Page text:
NOAA Sea Surface Temperature
The sea surface temperature (SST) data available here in the ReefBase GIS are the means and maxima of SST for each month and year. They were derived from NOAA Coral Reef Watch (CRW) operational twice-weekly near-real-time global satellite nighttime sea surface temperature (SST) at 0.5 by 0.5º (~50 km) spatial resolution. The data come from AVHRR (Advanced Very High Resolution Radiometers) on board NOAA's Polar-Orbiting Operational Environmental Satellites (POES). Detailed information on the twice-weekly near-real-time SST is available at CRW's SST website.
NOAA Sea Surface Temperature Anomaly
The SST anomaly data presented here are the monthly and annual means, and the annual minimum and maximum value of NOAA CRW's operational twice-weekly near-real-time global satellite nighttime SST anomalies at 0.5 by 0.5 degree (~50 km) spatial resolution. The SST anomaly is the difference between CRW's nighttime SST and the SST climatology for the corresponding period. C RW's SST anomaly product makes it possible to quickly pinpoint regions of elevated and/or depressed SST across the world's oceans. It is especially valuable for the tropical regions where most of the world's coral reef ecosystems thrive. It is also very useful in monitoring ENSO (El Niņo-Southern Oscillation) development, hurricane "wake" cooling, and even major shifts in coastal upwellings.
NOAA Bleaching HotSpot
NOAA CRW's monthly and annual maximum bleaching HotSpots displayed in this GIS system outline the areas where the SST exceeds the temperatures corals would normally experience in the hottest month. Corals are vulnerable to bleaching in these anomalous areas. These maxima were derived from CRW's operational twice-weekly near-real-time global 50 km satellite bleaching HotSpot product. The product highlights regions where the SST is currently warmer than the highest climatological monthly mean temperature (often referred to as the maximum monthly mean (MMM) SST climatology) for that area and quantifies the magnitude of the temperature departure.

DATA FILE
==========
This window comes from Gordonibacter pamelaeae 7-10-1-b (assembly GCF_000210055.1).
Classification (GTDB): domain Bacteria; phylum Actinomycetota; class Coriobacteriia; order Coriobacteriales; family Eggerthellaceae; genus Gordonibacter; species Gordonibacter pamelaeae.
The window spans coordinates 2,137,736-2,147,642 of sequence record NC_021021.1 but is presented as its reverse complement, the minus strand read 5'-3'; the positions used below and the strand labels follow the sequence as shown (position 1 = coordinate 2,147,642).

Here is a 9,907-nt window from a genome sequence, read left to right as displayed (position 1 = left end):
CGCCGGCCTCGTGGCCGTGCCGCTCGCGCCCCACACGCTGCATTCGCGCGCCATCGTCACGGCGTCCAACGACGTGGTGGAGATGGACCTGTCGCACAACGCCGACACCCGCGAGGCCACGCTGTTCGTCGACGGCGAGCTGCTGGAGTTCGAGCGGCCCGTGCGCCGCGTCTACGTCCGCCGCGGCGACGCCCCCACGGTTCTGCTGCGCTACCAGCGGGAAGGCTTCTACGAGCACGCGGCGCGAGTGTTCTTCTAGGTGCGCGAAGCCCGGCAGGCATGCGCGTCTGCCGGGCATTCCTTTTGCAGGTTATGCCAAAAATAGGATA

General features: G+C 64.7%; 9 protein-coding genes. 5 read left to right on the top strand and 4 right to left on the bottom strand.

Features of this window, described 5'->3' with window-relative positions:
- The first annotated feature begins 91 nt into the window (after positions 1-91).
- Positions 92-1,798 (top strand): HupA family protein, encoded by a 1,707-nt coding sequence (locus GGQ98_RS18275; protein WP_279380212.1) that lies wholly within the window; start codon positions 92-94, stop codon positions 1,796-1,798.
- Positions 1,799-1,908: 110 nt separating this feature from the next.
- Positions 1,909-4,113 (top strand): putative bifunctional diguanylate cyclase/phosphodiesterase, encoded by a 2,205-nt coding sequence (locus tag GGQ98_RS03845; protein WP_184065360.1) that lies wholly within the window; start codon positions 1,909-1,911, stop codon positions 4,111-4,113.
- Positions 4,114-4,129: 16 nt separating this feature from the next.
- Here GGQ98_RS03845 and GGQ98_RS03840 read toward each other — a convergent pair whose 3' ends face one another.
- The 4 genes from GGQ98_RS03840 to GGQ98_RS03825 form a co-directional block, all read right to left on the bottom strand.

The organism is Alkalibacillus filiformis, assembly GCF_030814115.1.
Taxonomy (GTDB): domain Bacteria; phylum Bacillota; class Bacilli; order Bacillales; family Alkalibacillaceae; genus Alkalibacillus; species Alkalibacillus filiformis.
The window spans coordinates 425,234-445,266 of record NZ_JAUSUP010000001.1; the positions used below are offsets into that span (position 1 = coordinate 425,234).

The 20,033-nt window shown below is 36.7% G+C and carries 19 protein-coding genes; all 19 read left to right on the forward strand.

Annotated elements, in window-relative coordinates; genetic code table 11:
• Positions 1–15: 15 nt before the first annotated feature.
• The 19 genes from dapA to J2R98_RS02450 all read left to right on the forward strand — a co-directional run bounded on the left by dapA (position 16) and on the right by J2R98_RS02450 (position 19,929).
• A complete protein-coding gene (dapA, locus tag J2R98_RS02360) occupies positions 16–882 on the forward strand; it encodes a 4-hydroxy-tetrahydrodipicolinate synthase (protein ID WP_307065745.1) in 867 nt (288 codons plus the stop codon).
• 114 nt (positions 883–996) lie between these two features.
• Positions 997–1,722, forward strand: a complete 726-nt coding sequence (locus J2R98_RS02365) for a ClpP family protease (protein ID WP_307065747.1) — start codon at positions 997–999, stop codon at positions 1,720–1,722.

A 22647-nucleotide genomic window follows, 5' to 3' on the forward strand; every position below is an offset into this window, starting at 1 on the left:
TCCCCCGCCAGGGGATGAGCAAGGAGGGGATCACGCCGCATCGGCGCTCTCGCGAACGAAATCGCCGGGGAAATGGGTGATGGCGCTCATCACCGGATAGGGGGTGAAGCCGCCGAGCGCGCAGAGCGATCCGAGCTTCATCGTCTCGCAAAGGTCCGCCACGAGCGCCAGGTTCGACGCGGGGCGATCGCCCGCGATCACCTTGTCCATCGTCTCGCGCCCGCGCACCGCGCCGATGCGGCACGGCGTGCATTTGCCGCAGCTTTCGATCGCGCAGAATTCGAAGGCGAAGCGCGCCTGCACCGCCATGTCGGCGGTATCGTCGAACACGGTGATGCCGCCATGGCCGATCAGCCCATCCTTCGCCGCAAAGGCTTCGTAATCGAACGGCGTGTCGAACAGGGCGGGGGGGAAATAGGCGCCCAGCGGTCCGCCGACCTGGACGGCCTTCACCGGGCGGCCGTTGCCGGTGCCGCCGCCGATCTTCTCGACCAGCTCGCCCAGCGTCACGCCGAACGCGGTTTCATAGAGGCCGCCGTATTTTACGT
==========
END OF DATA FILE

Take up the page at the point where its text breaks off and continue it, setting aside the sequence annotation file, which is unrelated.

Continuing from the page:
NOAA Degree Heating Weeks
Displayed here are NOAA CRW's maximum coral bleaching Degree Heating Weeks (DHW) showing the most stressful condition experienced during a month or a year. They were derived from CRW's operational twice-weekly near-real-time global 50 km satellite Degree Heating Week product that accumulates any HotSpot values greater than or equal to one degree Celsius over a 12-week window. Coral bleaching is related to prolonged periods of thermal stress. CRW's near-real-time DHW shows how stressful the conditions have been for corals in the last three months. DHW is a cumulative measurement of the intensity and duration of thermal stress, and is expressed in the units of °C-weeks. A DHW of 2 is equivalent to two weeks of HotSpot at one degree Celsius or one week of HotSpot at two degrees. DHW over 4 has been shown to cause significant bleaching, and values over 8 can cause widespread bleaching and some mortality.
NOAA Virtual Stations
NOAA Virtual Stations This data layer shows NOAA Coral Reef Watch (CRW) operational near-real-time satellite bleaching monitoring information for 24 selected coral reef locations around the world (formerly known as Bleaching Index sites). For each virtual station, CRW provides current information on bleaching alert level, DHW, HotSpot, SST, and SST anomaly, plus the maximum monthly mean (MMM) SST climatology value for that location. The data displayed here are updated twice a week on every Monday and Thursday morning (U.S. Eastern Time). To view the information, simply turn on the NOAA Virtual Stations layer then click on a NOAA logo marker. In the pop-up window, choose "NOAA Virtual Stations" as the Identified Layer.
The five alert levels of thermal stress are defined in terms of the HotSpot and DHW values:
Bleaching Alert LevelDefinition
No Stress HotSpot <= 0
Bleaching Watch0 < HotSpot < 1
Bleaching Warning1 <= HotSpot and 0 < DHW < 4
Bleaching Alert Level 11 <= HotSpot and 4 <= DHW < 8
Bleaching Alert Level 21 <= HotSpot and 8 <= DHW

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This database has been expanded by Dr.J.Oliver and Mr.Y. Yusuf from The WorldFish Center, using information from the ReefBase database, the Great Barrier Reef Marine Park Authority (GBRMPA), the CoralList, and other sources of information. This dataset also includes observations indicating no bleaching.